The authors declare no conflicts of interest.
Predicting the risk of hyperkalemia in patients with chronic kidney disease starting lisinopril†
Article first published online: 29 JAN 2010
Copyright © 2010 John Wiley & Sons, Ltd.
Pharmacoepidemiology and Drug Safety
Volume 19, Issue 3, pages 266–272, March 2010
How to Cite
Johnson, E. S., Weinstein, J. R., Thorp, M. L., Platt, R. W., Petrik, A. F., Yang, X., Anderson, S. and Smith, D. H. (2010), Predicting the risk of hyperkalemia in patients with chronic kidney disease starting lisinopril. Pharmacoepidem. Drug Safe., 19: 266–272. doi: 10.1002/pds.1923
- Issue published online: 24 FEB 2010
- Article first published online: 29 JAN 2010
- Manuscript Accepted: 15 DEC 2009
- Manuscript Revised: 24 NOV 2009
- Manuscript Received: 1 JUL 2009
- chronic kidney disease;
- risk score;
- cohort study;
- adverse effects
Angiotensin-converting enzyme (ACE) inhibitors are recommended for patients with chronic kidney disease (CKD) because they slow disease progression. But physicians' concerns about the risk of hyperkalemia (elevated serum potassium level), a potentially fatal adverse effect, may limit optimal management with ACE-inhibitors. We synthesized known predictors of hyperkalemia into a prognostic risk score to predict the risk of hyperkalemia.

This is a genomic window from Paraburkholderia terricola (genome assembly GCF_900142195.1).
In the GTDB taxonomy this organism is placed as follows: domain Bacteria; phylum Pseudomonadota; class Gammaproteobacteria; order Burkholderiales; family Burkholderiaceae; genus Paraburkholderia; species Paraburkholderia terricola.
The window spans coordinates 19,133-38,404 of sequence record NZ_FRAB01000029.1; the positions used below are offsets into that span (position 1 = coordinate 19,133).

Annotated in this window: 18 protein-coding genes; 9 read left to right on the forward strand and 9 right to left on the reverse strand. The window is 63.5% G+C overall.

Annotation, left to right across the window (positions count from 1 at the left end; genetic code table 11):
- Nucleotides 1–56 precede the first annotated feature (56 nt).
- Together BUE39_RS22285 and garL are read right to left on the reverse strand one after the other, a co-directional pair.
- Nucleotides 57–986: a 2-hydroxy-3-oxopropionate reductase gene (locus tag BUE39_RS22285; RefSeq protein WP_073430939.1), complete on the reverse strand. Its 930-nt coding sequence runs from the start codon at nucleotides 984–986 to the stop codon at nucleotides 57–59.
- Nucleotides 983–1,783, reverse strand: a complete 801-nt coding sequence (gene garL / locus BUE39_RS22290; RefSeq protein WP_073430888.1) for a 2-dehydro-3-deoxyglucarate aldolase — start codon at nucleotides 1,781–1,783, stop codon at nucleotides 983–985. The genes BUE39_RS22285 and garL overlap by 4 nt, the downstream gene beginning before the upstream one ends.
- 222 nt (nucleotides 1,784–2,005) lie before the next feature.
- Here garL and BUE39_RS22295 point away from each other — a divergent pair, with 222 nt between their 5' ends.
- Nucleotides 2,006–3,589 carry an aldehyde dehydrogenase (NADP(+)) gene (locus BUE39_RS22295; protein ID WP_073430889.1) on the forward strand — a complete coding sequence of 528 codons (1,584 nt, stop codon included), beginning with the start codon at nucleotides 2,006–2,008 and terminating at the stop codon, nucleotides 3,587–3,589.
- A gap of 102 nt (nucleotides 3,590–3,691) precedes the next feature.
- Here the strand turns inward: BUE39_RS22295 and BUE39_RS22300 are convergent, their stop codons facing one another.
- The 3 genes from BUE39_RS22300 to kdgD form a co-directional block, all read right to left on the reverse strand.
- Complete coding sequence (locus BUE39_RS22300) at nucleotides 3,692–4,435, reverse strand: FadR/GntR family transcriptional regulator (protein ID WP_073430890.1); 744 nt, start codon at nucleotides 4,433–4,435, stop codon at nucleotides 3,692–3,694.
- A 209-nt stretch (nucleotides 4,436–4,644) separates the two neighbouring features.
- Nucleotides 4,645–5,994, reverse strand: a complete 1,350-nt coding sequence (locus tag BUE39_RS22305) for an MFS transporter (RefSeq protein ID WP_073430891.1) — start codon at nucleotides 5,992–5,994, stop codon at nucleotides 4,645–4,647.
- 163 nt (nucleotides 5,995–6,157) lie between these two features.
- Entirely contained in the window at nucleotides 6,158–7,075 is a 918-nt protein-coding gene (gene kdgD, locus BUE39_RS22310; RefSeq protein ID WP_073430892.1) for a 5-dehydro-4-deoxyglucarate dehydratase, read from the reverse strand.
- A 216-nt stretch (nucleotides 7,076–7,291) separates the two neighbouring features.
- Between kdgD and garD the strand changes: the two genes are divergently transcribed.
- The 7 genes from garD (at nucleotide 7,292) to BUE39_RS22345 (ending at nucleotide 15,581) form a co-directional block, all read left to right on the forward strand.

We assembled a retrospective cohort of adult patients with possible CKD (at least one estimated glomerular filtration rate (eGFR) value less than 60 ml/min/1.73 m2) who started an ACE-inhibitor (i.e., incident users) between 1998 and 2006 at a health maintenance organization. We followed patients for hyperkalemia: (1) potassium value >5.5 mmol/L; or (2) diagnosis code for hyperkalemia. Cox regression synthesized a priori predictors recorded in the electronic medical record into a risk score.
We followed 5171 patients and 145 experienced hyperkalemia, a 90-day risk of 2.8%. Predictors included: age, eGFR, diabetes, heart failure, potassium supplements, potassium-sparing diuretics, and a high dose for the ACE-inhibitor (lisinopril). The risk score separated high-risk patients (top quintile, observed risk of 6.9%) from low-risk patients (bottom quintile, observed risk of 0.7%). Predicted and observed risks agreed within 1% for each quintile. The risk increased gradually in relation to declining eGFR with no apparent threshold for contraindicating ACE-inhibitors.
The risk score separated high-risk patients (who may need more intensive laboratory monitoring) from low-risk patients. The risk score should be validated in other populations before it is ready for use in clinical practice. Copyright © 2010 John Wiley & Sons, Ltd.